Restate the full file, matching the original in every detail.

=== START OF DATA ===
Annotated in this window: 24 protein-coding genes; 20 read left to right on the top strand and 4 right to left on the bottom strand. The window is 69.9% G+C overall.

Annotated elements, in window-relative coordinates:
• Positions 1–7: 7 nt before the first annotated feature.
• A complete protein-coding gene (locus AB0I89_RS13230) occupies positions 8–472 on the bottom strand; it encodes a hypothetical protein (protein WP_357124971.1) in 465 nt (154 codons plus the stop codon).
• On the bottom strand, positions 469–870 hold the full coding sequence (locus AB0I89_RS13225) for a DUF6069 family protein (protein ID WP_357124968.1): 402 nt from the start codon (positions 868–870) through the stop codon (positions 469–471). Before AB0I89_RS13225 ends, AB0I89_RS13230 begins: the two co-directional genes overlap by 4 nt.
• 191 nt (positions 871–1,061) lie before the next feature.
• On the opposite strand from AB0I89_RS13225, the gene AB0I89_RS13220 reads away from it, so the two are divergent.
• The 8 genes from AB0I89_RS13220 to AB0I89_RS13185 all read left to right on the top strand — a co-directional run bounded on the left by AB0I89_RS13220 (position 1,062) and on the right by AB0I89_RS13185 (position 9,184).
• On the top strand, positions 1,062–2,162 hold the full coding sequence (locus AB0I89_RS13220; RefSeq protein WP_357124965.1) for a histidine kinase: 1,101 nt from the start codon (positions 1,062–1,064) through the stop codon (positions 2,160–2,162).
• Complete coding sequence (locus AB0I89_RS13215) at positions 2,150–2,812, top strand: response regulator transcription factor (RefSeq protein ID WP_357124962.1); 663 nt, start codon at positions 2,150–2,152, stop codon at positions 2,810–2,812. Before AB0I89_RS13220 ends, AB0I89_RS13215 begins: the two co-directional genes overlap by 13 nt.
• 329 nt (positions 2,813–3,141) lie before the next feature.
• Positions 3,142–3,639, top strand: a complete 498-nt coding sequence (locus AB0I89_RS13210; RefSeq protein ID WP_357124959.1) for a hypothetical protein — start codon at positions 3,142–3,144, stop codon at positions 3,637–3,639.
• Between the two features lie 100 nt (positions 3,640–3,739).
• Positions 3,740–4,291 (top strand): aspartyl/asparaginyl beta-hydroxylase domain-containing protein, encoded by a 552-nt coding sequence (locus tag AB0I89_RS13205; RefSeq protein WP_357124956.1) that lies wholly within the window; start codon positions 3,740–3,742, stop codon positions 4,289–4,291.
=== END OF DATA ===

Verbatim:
Annotated in this window: 24 protein-coding genes; 20 read left to right on the top strand and 4 right to left on the bottom strand. The window is 69.9% G+C overall.

Annotated elements, in window-relative coordinates:
• Positions 1–7: 7 nt before the first annotated feature.
• A complete protein-coding gene (locus AB0I89_RS13230) occupies positions 8–472 on the bottom strand; it encodes a hypothetical protein (protein WP_357124971.1) in 465 nt (154 codons plus the stop codon).
• On the bottom strand, positions 469–870 hold the full coding sequence (locus AB0I89_RS13225) for a DUF6069 family protein (protein ID WP_357124968.1): 402 nt from the start codon (positions 868–870) through the stop codon (positions 469–471). Before AB0I89_RS13225 ends, AB0I89_RS13230 begins: the two co-directional genes overlap by 4 nt.
• 191 nt (positions 871–1,061) lie before the next feature.
• On the opposite strand from AB0I89_RS13225, the gene AB0I89_RS13220 reads away from it, so the two are divergent.
• The 8 genes from AB0I89_RS13220 to AB0I89_RS13185 all read left to right on the top strand — a co-directional run bounded on the left by AB0I89_RS13220 (position 1,062) and on the right by AB0I89_RS13185 (position 9,184).
• On the top strand, positions 1,062–2,162 hold the full coding sequence (locus AB0I89_RS13220; RefSeq protein WP_357124965.1) for a histidine kinase: 1,101 nt from the start codon (positions 1,062–1,064) through the stop codon (positions 2,160–2,162).
• Complete coding sequence (locus AB0I89_RS13215) at positions 2,150–2,812, top strand: response regulator transcription factor (RefSeq protein ID WP_357124962.1); 663 nt, start codon at positions 2,150–2,152, stop codon at positions 2,810–2,812. Before AB0I89_RS13220 ends, AB0I89_RS13215 begins: the two co-directional genes overlap by 13 nt.
• 329 nt (positions 2,813–3,141) lie before the next feature.
• Positions 3,142–3,639, top strand: a complete 498-nt coding sequence (locus AB0I89_RS13210; RefSeq protein ID WP_357124959.1) for a hypothetical protein — start codon at positions 3,142–3,144, stop codon at positions 3,637–3,639.
• Between the two features lie 100 nt (positions 3,640–3,739).
• Positions 3,740–4,291 (top strand): aspartyl/asparaginyl beta-hydroxylase domain-containing protein, encoded by a 552-nt coding sequence (locus tag AB0I89_RS13205; RefSeq protein WP_357124956.1) that lies wholly within the window; start codon positions 3,740–3,742, stop codon positions 4,289–4,291.